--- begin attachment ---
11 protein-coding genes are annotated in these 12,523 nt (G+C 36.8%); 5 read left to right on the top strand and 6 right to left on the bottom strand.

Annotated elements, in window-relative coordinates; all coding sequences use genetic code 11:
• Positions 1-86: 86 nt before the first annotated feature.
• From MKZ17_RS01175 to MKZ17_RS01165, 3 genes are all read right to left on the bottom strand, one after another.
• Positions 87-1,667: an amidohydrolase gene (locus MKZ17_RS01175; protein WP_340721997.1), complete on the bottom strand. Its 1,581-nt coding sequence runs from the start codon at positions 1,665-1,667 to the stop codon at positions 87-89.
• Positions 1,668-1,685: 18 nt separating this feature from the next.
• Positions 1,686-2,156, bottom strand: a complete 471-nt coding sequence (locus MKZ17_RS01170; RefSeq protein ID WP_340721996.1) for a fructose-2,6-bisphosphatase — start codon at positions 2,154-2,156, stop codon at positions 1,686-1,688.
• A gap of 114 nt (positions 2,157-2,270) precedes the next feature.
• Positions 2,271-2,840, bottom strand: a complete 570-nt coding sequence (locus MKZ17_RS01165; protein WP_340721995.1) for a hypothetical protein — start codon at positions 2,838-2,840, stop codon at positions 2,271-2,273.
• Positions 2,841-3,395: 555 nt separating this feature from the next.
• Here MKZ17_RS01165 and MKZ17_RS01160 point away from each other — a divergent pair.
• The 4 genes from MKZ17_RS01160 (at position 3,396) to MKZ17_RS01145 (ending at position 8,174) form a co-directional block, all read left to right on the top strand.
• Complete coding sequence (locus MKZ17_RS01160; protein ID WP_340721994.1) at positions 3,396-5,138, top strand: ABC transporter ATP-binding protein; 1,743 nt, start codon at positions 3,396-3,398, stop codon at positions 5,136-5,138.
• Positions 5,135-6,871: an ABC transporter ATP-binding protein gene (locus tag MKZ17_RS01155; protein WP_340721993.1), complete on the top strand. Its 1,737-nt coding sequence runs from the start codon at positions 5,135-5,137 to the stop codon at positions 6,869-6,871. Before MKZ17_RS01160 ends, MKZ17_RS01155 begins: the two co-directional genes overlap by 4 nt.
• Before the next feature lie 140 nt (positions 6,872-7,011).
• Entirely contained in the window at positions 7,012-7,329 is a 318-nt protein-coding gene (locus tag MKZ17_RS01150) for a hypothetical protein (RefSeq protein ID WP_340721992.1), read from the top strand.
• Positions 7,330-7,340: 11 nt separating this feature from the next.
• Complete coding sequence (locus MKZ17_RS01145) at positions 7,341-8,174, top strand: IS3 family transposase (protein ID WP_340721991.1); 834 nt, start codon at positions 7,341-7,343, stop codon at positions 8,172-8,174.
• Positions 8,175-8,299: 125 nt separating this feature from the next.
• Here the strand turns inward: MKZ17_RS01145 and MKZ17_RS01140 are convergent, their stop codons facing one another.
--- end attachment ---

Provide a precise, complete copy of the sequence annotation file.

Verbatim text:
11 protein-coding genes are annotated in these 12,523 nt (G+C 36.8%); 5 read left to right on the top strand and 6 right to left on the bottom strand.

Annotated elements, in window-relative coordinates; all coding sequences use genetic code 11:
• Positions 1-86: 86 nt before the first annotated feature.
• From MKZ17_RS01175 to MKZ17_RS01165, 3 genes are all read right to left on the bottom strand, one after another.
• Positions 87-1,667: an amidohydrolase gene (locus MKZ17_RS01175; protein WP_340721997.1), complete on the bottom strand. Its 1,581-nt coding sequence runs from the start codon at positions 1,665-1,667 to the stop codon at positions 87-89.
• Positions 1,668-1,685: 18 nt separating this feature from the next.
• Positions 1,686-2,156, bottom strand: a complete 471-nt coding sequence (locus MKZ17_RS01170; RefSeq protein ID WP_340721996.1) for a fructose-2,6-bisphosphatase — start codon at positions 2,154-2,156, stop codon at positions 1,686-1,688.
• A gap of 114 nt (positions 2,157-2,270) precedes the next feature.
• Positions 2,271-2,840, bottom strand: a complete 570-nt coding sequence (locus MKZ17_RS01165; protein WP_340721995.1) for a hypothetical protein — start codon at positions 2,838-2,840, stop codon at positions 2,271-2,273.
• Positions 2,841-3,395: 555 nt separating this feature from the next.
• Here MKZ17_RS01165 and MKZ17_RS01160 point away from each other — a divergent pair.
• The 4 genes from MKZ17_RS01160 (at position 3,396) to MKZ17_RS01145 (ending at position 8,174) form a co-directional block, all read left to right on the top strand.
• Complete coding sequence (locus MKZ17_RS01160; protein ID WP_340721994.1) at positions 3,396-5,138, top strand: ABC transporter ATP-binding protein; 1,743 nt, start codon at positions 3,396-3,398, stop codon at positions 5,136-5,138.
• Positions 5,135-6,871: an ABC transporter ATP-binding protein gene (locus tag MKZ17_RS01155; protein WP_340721993.1), complete on the top strand. Its 1,737-nt coding sequence runs from the start codon at positions 5,135-5,137 to the stop codon at positions 6,869-6,871. Before MKZ17_RS01160 ends, MKZ17_RS01155 begins: the two co-directional genes overlap by 4 nt.
• Before the next feature lie 140 nt (positions 6,872-7,011).
• Entirely contained in the window at positions 7,012-7,329 is a 318-nt protein-coding gene (locus tag MKZ17_RS01150) for a hypothetical protein (RefSeq protein ID WP_340721992.1), read from the top strand.
• Positions 7,330-7,340: 11 nt separating this feature from the next.
• Complete coding sequence (locus MKZ17_RS01145) at positions 7,341-8,174, top strand: IS3 family transposase (protein ID WP_340721991.1); 834 nt, start codon at positions 7,341-7,343, stop codon at positions 8,172-8,174.
• Positions 8,175-8,299: 125 nt separating this feature from the next.
• Here the strand turns inward: MKZ17_RS01145 and MKZ17_RS01140 are convergent, their stop codons facing one another.